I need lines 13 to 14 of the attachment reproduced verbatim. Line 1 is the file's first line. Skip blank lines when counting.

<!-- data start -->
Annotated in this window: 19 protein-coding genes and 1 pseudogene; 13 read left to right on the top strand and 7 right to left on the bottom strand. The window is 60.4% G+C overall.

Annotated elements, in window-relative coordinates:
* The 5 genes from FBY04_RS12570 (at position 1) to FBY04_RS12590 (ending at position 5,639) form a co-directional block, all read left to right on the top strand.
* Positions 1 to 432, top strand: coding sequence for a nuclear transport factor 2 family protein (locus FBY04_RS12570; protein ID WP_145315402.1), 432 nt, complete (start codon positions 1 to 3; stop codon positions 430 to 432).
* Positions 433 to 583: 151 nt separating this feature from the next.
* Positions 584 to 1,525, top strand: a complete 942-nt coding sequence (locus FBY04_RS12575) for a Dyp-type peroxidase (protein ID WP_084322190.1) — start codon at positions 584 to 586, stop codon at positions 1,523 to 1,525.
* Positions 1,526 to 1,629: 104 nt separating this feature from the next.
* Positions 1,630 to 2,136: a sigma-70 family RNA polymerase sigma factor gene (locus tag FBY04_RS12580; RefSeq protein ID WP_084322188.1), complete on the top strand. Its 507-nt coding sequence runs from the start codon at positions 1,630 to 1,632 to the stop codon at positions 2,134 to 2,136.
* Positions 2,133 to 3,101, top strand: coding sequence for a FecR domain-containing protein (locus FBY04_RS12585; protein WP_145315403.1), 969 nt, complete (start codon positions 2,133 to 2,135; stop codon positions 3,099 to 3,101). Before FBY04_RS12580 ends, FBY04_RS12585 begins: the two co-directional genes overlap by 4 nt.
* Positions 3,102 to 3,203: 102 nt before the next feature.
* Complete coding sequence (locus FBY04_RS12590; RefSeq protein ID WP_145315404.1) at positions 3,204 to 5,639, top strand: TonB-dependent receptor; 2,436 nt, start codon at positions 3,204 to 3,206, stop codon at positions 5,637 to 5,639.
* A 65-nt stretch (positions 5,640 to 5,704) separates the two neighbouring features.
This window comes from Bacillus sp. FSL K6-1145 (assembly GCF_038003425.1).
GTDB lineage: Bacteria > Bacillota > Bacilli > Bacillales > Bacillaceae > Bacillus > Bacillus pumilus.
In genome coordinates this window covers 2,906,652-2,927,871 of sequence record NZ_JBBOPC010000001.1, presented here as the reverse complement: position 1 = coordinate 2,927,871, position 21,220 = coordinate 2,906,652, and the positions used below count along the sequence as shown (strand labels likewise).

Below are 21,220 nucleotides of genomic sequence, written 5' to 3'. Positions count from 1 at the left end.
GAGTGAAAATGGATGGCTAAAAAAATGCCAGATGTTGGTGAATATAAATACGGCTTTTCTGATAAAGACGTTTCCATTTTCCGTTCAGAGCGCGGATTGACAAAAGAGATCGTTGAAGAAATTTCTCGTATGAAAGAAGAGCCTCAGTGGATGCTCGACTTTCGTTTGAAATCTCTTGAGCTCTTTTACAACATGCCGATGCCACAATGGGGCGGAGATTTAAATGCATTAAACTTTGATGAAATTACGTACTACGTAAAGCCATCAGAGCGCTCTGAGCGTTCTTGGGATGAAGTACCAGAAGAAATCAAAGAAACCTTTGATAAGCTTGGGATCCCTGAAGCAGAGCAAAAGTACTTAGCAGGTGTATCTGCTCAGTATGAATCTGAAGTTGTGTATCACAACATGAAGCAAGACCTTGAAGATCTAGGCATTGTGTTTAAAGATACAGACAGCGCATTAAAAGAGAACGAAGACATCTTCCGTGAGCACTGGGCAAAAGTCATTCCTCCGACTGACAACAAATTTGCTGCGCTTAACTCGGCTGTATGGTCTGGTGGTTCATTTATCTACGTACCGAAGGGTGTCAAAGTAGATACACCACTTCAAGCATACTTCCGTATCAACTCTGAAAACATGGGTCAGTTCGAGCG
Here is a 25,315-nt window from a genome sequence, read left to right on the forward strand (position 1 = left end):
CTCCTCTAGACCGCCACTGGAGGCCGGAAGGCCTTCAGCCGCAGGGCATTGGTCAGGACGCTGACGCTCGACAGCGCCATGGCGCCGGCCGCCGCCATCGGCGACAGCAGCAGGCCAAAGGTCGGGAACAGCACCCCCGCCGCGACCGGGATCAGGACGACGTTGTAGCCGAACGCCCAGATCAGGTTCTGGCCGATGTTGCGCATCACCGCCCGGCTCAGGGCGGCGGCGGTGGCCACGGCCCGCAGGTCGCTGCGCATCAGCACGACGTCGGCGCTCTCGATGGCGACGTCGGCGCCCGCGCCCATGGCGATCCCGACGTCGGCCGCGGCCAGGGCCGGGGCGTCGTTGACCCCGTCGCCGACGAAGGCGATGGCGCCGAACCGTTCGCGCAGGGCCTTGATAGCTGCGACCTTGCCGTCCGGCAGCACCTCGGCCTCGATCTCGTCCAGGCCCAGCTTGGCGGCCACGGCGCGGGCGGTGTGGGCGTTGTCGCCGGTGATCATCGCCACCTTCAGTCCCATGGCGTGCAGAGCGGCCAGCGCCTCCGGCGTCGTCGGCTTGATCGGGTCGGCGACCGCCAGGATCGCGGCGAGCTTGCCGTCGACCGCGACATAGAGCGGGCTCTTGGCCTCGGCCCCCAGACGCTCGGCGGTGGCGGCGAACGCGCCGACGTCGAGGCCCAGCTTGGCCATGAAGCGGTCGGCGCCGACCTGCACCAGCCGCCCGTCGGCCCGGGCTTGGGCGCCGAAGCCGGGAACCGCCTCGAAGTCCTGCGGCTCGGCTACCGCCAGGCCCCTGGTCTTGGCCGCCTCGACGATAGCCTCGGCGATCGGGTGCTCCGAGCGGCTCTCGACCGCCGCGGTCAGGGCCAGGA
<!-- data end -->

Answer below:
This window comes from Bacillus sp. FSL K6-1145 (assembly GCF_038003425.1).
GTDB lineage: Bacteria > Bacillota > Bacilli > Bacillales > Bacillaceae > Bacillus > Bacillus pumilus.